Search - Modest Mussorgsky, Leopold Stokowski, Matthias Bamert :: Stokowski's Mussorgsky

Stokowski's Mussorgsky
Modest Mussorgsky, Leopold Stokowski, Matthias Bamert
Stokowski's Mussorgsky
Genre: Classical
  •  Track Listings (20) - Disc #1


Larger Image
Listen to Samples

CD Details

Similar CDs


CD Reviews

Colorful, Dramatic, Grandiose Mussorgsky
Timothy Dougal | Madison, Wi United States | 08/03/2004
(5 out of 5 stars)

"This disc of Stokowski transcriptions of Mussorgsky's music contains the same pieces as the recently released disc on DG by Oliver Knussen, but for me anyway, this is the better album. First, the program is more satisfyingly arranged, being nearly the reverse of the Knussen disc. It kicks off with 'Night on the Bare Mountain', segues into the 'Boris Godunov Symphonic Synthesis', then the 'Khovanschina Prelude', and finishes with the magnificent 'Pictures at an Exhibition'. The sound on this Chandos disc is quite a bit more resonant, spacious and lush than the DG/Cleveland disc, and Bamert's conducting is more broad and less mannered than Knussen's, coming in a 69 minutes as opposed to Knussen's 65. The BBC orchestra plays spectacularly and sensitively. If you're unfamiliar with the Stokowski experience, this disc will give a good place to start. It's almost unbelievable how wonderfully Stokowski realized Mussorgky's musical ideas onto a monumental orchestral canvas. Check it out!"
An Exciting Disc
D. A Wend | Buffalo Grove, IL USA | 12/13/2004
(5 out of 5 stars)

"This recording showcases some of conductor Leopold Stokowski's best orchestrations. Night On Bald Mountain was orchestrated for the film Fantasia and is a synthesis of Mussorgsky's original version and that of Rimsky Korsakov. The music in Stokowski's hands maintains the more ghostly elements of the original version.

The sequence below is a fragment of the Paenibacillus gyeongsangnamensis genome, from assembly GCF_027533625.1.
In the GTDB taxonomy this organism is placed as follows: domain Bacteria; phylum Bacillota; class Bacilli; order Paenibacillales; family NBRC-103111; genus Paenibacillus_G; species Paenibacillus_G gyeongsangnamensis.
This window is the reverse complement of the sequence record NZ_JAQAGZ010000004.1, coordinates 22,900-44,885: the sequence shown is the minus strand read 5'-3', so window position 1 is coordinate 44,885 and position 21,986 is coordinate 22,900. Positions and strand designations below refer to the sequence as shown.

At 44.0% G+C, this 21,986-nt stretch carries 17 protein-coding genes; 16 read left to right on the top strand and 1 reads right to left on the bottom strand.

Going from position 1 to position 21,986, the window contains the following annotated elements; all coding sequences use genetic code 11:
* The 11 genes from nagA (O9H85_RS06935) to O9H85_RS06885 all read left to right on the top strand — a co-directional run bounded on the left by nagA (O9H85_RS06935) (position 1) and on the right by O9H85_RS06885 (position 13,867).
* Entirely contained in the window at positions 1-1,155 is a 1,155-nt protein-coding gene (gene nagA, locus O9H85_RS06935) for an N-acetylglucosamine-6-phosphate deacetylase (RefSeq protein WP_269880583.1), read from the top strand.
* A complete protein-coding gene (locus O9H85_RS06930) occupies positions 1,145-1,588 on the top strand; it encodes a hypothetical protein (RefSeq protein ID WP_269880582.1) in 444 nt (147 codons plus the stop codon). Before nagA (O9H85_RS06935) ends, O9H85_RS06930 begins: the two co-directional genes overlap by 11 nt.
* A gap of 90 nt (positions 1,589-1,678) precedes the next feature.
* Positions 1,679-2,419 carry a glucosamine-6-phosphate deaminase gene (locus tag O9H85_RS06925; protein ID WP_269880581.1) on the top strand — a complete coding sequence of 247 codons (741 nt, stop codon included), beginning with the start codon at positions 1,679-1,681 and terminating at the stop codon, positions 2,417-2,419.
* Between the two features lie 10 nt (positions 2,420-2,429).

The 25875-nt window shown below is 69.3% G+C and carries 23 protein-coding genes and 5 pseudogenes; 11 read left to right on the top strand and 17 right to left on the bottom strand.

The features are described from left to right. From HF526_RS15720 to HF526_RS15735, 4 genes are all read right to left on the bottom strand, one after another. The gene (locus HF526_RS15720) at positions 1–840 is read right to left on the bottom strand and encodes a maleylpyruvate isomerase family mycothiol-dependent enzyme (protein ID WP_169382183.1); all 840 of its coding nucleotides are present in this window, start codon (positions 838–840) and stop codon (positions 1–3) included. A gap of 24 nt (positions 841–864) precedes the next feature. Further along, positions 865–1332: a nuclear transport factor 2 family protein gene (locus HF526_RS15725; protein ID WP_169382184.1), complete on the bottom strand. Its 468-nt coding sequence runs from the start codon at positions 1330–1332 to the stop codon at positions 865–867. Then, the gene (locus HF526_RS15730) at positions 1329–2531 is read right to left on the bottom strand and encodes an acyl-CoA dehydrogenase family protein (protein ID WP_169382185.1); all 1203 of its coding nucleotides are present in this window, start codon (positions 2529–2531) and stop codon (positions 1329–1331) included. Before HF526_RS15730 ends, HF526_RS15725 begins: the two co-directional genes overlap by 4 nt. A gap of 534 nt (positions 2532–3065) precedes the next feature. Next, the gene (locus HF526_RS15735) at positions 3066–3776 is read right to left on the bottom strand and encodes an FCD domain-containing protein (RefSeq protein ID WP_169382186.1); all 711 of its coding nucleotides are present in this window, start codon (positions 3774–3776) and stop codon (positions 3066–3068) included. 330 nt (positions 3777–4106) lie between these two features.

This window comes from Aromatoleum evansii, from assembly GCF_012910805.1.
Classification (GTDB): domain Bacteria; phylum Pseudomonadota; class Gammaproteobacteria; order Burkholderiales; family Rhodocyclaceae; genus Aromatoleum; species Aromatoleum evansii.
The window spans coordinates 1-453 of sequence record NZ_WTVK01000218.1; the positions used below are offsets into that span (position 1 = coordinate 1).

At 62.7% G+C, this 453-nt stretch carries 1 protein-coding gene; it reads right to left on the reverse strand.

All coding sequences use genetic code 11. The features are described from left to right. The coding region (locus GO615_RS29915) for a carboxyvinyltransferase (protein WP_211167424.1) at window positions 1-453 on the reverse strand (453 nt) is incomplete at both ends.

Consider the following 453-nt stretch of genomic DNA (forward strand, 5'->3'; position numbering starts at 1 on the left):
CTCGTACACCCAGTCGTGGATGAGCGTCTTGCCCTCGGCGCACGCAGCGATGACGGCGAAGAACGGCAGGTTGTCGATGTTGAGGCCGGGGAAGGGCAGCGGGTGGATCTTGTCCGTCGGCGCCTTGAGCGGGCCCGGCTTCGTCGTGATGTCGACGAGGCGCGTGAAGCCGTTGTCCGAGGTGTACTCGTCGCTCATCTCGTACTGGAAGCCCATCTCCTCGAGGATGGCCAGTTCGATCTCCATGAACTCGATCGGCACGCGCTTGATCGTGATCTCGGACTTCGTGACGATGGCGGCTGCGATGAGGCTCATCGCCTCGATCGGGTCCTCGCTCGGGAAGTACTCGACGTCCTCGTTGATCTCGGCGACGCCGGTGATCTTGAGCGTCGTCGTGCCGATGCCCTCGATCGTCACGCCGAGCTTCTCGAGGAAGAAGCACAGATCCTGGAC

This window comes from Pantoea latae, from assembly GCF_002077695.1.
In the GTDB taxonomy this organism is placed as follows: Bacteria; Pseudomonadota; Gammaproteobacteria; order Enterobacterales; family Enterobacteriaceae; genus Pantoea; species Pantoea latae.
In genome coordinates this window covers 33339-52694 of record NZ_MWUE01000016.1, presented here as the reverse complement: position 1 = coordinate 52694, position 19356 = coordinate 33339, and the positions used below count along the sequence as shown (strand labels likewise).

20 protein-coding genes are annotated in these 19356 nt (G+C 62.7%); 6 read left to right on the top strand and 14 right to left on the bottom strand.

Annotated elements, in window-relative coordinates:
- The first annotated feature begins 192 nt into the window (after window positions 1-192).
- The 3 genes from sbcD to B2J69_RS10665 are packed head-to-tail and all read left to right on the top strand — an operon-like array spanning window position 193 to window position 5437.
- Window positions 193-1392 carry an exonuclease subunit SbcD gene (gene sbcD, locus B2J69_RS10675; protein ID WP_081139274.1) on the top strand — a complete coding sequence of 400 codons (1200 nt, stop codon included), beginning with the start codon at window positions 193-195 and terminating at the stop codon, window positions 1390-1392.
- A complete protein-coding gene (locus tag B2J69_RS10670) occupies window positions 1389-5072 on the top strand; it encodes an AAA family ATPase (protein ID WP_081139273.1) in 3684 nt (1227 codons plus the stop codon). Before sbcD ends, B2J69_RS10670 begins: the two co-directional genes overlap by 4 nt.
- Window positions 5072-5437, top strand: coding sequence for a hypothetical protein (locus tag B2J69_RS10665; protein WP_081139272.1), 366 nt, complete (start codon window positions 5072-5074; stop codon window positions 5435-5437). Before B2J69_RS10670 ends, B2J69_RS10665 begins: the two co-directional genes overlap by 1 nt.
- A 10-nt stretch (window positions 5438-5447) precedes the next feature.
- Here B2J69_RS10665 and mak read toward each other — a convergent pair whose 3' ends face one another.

The Boris Godunov: Symphonic Synthesis uses all of the more familiar music from the opera, particularly the Coronation Scene. Stokowski used Mussorgsky's first version for his synthesis and follows the action from the crowd scene at the start of the opera to the death of Boris in sequential order. The scoring of the Entr'acte to act four of Khovanshcina is interesting for the tolling bells that nicely describe Prince Galitsin being sent into exile.

The most interesting piece on this disc, for me, is the orchestration of Pictures at an Exhibition. All too often, only the Ravel orchestration is heard, which is a pity since so many composers have taken on the task but so little of their work has been heard. Those familiar with Ravel's orchestration will find this one refreshing. The Great Gate of Kiev is less opulent than Ravel's. Stokowski still provides a big sound but there is more clarity to the music. The Old Castle is scored for an English horn instead of Ravel's saxophone, an instrument that allows the melody to float along dreamily than the saxophone. Stokowski eliminated the Tuileries and Limoges sections of the piano score doubting that they were by Mussorgsky since they were not in the manuscript. As one would expect, and hope, the scoring of Gnomus and Baba Yaga are suitably grotesque. Although I greatly like the Ravel orchestration I would have to agree that it is often un-Russian in sound and Stokowski was able to get something closer to the spirit of the original.

The music is well-played by the BBC Philharmonic under Matthias Bamert (a Stokowski protégé) and is nicely recorded by Chandos.

I highly recommend this disc, particularly for anyone interested in Russian music.
Probably the best recording of "Night on Bald Mountain," int
Uluru II | United States | 11/10/2009